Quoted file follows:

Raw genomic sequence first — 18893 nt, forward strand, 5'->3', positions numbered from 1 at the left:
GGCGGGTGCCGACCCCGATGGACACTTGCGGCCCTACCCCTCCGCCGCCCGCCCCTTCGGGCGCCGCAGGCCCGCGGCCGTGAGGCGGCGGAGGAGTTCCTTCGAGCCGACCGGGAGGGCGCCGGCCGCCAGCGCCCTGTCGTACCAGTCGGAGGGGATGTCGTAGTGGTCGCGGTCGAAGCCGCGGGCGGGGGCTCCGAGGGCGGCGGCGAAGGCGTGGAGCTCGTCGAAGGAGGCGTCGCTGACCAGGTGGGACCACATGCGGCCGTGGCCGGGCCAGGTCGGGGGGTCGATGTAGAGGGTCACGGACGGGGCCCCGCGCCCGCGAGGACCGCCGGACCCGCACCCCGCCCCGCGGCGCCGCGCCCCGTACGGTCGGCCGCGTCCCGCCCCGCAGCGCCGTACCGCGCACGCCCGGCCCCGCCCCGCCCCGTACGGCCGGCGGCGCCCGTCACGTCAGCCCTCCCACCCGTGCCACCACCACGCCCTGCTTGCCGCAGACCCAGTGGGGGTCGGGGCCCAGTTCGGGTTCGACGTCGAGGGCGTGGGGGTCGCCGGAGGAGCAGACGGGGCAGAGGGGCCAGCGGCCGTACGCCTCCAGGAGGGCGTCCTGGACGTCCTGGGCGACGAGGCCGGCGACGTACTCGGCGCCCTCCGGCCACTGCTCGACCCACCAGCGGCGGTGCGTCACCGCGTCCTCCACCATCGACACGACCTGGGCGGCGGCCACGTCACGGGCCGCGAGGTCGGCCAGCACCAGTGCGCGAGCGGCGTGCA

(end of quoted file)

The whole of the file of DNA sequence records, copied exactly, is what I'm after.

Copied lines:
Raw genomic sequence first — 18893 nt, forward strand, 5'->3', positions numbered from 1 at the left:
GGCGGGTGCCGACCCCGATGGACACTTGCGGCCCTACCCCTCCGCCGCCCGCCCCTTCGGGCGCCGCAGGCCCGCGGCCGTGAGGCGGCGGAGGAGTTCCTTCGAGCCGACCGGGAGGGCGCCGGCCGCCAGCGCCCTGTCGTACCAGTCGGAGGGGATGTCGTAGTGGTCGCGGTCGAAGCCGCGGGCGGGGGCTCCGAGGGCGGCGGCGAAGGCGTGGAGCTCGTCGAAGGAGGCGTCGCTGACCAGGTGGGACCACATGCGGCCGTGGCCGGGCCAGGTCGGGGGGTCGATGTAGAGGGTCACGGACGGGGCCCCGCGCCCGCGAGGACCGCCGGACCCGCACCCCGCCCCGCGGCGCCGCGCCCCGTACGGTCGGCCGCGTCCCGCCCCGCAGCGCCGTACCGCGCACGCCCGGCCCCGCCCCGCCCCGTACGGCCGGCGGCGCCCGTCACGTCAGCCCTCCCACCCGTGCCACCACCACGCCCTGCTTGCCGCAGACCCAGTGGGGGTCGGGGCCCAGTTCGGGTTCGACGTCGAGGGCGTGGGGGTCGCCGGAGGAGCAGACGGGGCAGAGGGGCCAGCGGCCGTACGCCTCCAGGAGGGCGTCCTGGACGTCCTGGGCGACGAGGCCGGCGACGTACTCGGCGCCCTCCGGCCACTGCTCGACCCACCAGCGGCGGTGCGTCACCGCGTCCTCCACCATCGACACGACCTGGGCGGCGGCCACGTCACGGGCCGCGAGGTCGGCCAGCACCAGTGCGCGAGCGGCGTGCA